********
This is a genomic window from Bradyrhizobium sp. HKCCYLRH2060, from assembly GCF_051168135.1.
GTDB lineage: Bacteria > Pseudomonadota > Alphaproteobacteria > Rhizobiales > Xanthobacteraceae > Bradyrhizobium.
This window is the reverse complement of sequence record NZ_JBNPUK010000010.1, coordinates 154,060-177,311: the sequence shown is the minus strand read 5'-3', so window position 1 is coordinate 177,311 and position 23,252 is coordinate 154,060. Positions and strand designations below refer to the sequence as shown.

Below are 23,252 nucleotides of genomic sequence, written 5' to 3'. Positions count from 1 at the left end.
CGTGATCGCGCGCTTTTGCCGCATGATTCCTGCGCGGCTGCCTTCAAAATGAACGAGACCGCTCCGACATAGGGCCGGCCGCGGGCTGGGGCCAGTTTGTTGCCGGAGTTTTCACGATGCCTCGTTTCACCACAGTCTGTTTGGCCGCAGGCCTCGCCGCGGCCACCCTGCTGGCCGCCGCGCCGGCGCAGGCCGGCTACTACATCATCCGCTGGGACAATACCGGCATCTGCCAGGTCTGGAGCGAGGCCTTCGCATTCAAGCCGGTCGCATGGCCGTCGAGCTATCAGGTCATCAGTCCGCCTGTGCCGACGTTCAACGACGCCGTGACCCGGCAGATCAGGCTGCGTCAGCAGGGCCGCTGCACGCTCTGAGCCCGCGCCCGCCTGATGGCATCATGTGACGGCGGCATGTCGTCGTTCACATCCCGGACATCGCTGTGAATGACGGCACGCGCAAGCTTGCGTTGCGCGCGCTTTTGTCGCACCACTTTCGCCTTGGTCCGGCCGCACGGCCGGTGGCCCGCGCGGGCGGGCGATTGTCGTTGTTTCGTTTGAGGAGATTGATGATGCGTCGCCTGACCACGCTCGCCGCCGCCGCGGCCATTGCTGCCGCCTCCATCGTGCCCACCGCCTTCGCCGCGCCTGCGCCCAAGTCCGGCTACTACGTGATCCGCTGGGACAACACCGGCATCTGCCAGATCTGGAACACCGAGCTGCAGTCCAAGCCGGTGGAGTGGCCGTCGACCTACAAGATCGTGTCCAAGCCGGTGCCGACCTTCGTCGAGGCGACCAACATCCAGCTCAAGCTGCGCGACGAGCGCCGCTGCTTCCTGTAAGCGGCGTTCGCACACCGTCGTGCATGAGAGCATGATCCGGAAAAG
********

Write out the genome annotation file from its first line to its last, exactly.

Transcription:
This is a genomic window from Bradyrhizobium sp. HKCCYLRH2060, from assembly GCF_051168135.1.
GTDB lineage: Bacteria > Pseudomonadota > Alphaproteobacteria > Rhizobiales > Xanthobacteraceae > Bradyrhizobium.
This window is the reverse complement of sequence record NZ_JBNPUK010000010.1, coordinates 154,060-177,311: the sequence shown is the minus strand read 5'-3', so window position 1 is coordinate 177,311 and position 23,252 is coordinate 154,060. Positions and strand designations below refer to the sequence as shown.

Below are 23,252 nucleotides of genomic sequence, written 5' to 3'. Positions count from 1 at the left end.
CGTGATCGCGCGCTTTTGCCGCATGATTCCTGCGCGGCTGCCTTCAAAATGAACGAGACCGCTCCGACATAGGGCCGGCCGCGGGCTGGGGCCAGTTTGTTGCCGGAGTTTTCACGATGCCTCGTTTCACCACAGTCTGTTTGGCCGCAGGCCTCGCCGCGGCCACCCTGCTGGCCGCCGCGCCGGCGCAGGCCGGCTACTACATCATCCGCTGGGACAATACCGGCATCTGCCAGGTCTGGAGCGAGGCCTTCGCATTCAAGCCGGTCGCATGGCCGTCGAGCTATCAGGTCATCAGTCCGCCTGTGCCGACGTTCAACGACGCCGTGACCCGGCAGATCAGGCTGCGTCAGCAGGGCCGCTGCACGCTCTGAGCCCGCGCCCGCCTGATGGCATCATGTGACGGCGGCATGTCGTCGTTCACATCCCGGACATCGCTGTGAATGACGGCACGCGCAAGCTTGCGTTGCGCGCGCTTTTGTCGCACCACTTTCGCCTTGGTCCGGCCGCACGGCCGGTGGCCCGCGCGGGCGGGCGATTGTCGTTGTTTCGTTTGAGGAGATTGATGATGCGTCGCCTGACCACGCTCGCCGCCGCCGCGGCCATTGCTGCCGCCTCCATCGTGCCCACCGCCTTCGCCGCGCCTGCGCCCAAGTCCGGCTACTACGTGATCCGCTGGGACAACACCGGCATCTGCCAGATCTGGAACACCGAGCTGCAGTCCAAGCCGGTGGAGTGGCCGTCGACCTACAAGATCGTGTCCAAGCCGGTGCCGACCTTCGTCGAGGCGACCAACATCCAGCTCAAGCTGCGCGACGAGCGCCGCTGCTTCCTGTAAGCGGCGTTCGCACACCGTCGTGCATGAGAGCATGATCCGGAAAAG